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sarily results from doing good ? I see not indeed how moral action can be excited, unless it be from some feeling of self-interest. Neither can I perceive how, in discharging our obligations to God, we can do more than to identify our concerns with his glory. Does he require more? Are not his promises and threatenings addressed to the feeling of selflove ? Has he not declared that he will reward his servants openly ? (Mat. vi. 4.)—that the righteous shall eat the fruit of their doings? (Isa. ii. 10.)—that the Son of man shall reward every man according to bis works? (Mat. xvi. 27.) Certainly, then, it is right to act in view of these promises. When Moses was choosing between the treasores of Egypt and the service of God, he had respect unto the recompense of the reward. (Heb. xi. 26.) Every christian ought to have respect to the same recompense of reward, ought to strive with a holy, ambition for “ an abundant entrance into the everlasting kingdom of our Lord Jesus Christ,” and a brighter crown than the scarcely saved will be able to wear.' p. 41.
These views are unquestionably correct; nor did Dr. Hopkins; we apprehend, who has been sometimes supposed to inculcate an opposite sentiment, really differ from them. There is one expression, however, in the above extract, which is liable to misconstruction. Mr. Mitchell says, “I see not, indeed, how moral action can be excited, unless it be from some feeling of self-interest." Now an objector might ask, Is it true that the love of God is excited by mere self-interest ? Does not the christian love His character for its intrinsic excellence, and desire His happiness as in itself desirable ? Does not the author resolve virtue itself into the sinple act, (condemned by an apostle,) of “seeking one's own,' and confound virtue and vice, by reducing them to the same exercise of mind ? Not if we take the words in the sense intended by Mr. Mitchell. He had previously laid down the same proposition (p. 38.) in the following terms: “ The desire of happiness is the necessary incentive to moral action.”
This is unquestionably true : it is only in other words the statement of Edwards, that “the will is as the greatest apparent good," for what do we mean by good, except that which is adapted to promote happiness? But the word self-interest, in its ordinary acceptation, means more than this; it means, as Dr. Webster has defined it, "private interest;" some object which is sought as a separate advantage, and in contradistinction from the public good. It is properly something external to the mind, and hence we speak of acting from a view to self-interest. When used, (as it sometimes is in abbreviated expressions,) to describe a feeling of the mind, it denotes a voluntary act or preference, not a constitutional desire of our nature. It does not, therefore, in its strict acceptation, denote what Mr. Mitchell meant to express.
We should not have stopped to point out this inadvertence in the Vol. VI.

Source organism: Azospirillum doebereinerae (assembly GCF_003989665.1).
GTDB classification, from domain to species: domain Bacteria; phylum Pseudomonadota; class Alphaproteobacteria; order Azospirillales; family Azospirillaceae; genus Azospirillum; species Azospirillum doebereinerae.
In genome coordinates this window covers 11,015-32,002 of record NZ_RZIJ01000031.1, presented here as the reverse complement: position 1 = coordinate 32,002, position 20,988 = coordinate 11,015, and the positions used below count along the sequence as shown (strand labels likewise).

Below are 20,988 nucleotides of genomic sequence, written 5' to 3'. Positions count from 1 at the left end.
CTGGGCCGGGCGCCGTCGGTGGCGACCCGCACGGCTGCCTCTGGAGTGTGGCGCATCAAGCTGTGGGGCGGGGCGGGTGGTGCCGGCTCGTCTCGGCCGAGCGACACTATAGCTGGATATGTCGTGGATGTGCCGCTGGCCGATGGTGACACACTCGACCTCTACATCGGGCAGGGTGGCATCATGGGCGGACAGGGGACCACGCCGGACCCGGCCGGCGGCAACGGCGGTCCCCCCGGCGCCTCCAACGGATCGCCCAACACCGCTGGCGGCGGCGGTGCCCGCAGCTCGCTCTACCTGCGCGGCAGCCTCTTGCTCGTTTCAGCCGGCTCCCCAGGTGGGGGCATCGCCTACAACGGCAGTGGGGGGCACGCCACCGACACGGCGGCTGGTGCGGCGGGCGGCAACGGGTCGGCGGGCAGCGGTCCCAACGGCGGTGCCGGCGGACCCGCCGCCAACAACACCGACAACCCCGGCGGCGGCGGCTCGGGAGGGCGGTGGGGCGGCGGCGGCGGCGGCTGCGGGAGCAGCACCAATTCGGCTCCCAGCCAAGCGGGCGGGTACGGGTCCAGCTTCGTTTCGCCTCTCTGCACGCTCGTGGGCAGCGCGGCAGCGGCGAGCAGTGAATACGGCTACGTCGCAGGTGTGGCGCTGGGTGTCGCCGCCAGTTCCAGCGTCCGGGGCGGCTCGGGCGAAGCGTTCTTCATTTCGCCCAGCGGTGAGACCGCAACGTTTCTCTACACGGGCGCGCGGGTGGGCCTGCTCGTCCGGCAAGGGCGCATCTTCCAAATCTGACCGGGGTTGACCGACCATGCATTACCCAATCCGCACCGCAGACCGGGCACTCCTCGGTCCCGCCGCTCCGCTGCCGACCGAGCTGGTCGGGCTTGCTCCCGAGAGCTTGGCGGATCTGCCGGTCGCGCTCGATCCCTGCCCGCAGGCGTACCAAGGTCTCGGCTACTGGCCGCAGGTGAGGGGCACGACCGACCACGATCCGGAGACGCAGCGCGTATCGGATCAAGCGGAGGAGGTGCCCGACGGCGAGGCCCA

use of terms, where the sense is obvious, had we not seen how liable men are to be confused on this subject, even when the most exact phraseology is employed. Many persons insist, that the distinction between virtue and vice is entirely subverted by the doctrine, that “the desire of happiness is the necessary incentive to moral action ;" and they are led to this opinion, we believe, by confounding two distinct things, as Mr. Mitchell has accidentally done the words which denote them. Ask such persons whether a moral agent can, in the nature of things, ever act except in the view of motives, and they promptly answer, No. But what is a motive, except something which appears desirable, good, or, in other words, a means of happiness? Take this character from any object, and it ceases to be a motive. Take from man the desire of happiness, and all objects lose this character; they cease to be motives, and man himself ceases to be a moral agent. But they reply, if we act in every choice or preference, from “ a desire of happiness," do we not “ seek our own, and act wholly from a regard to “self,” in all our conduct, virtuous as well as vicious? By no means. The words own and self, in such a connection, like the term self-interest, as abore explained, always denote some object external to the mind, which is sought as a personal advantage, in distinction from the general good. The act of selecting such an object, and deciding to pursue it, is obviously an act of preference or choice, and totally distinct from the constitutional desires of our nature. If this personal good is in no degree opposed to the general interest, but is sought in strict consistency with it, the choice or determination to pursue such good, in a given case, is not wrong; it is plainly a duty, as shown by Mr. Mitchell in the extract given above. But when personal good is sought at the expense, or in disregard, of the general good, the choice or determination to do this, is what we mean by selfishness, and is the essence of all sin. Benevolence, on the contrary, consists in the choice of God and the interests of his kingdom, (not excluding ours as an integral part,) as our good—the object of our desire and affection. These two choices, then, (selfishness and benevolence, so far from being the same state of mind, are diametrically opposed to each other, like the objects on which they fasten; nor is this distinction in their nature at all affected (as some suppose) by the fact that both of them, like every other act of choice, are prompted by the desire of happiness. As well might it be said, that there can be no difference between virtue and vice, because they both arise from the acting of the same soul or spiritual essence.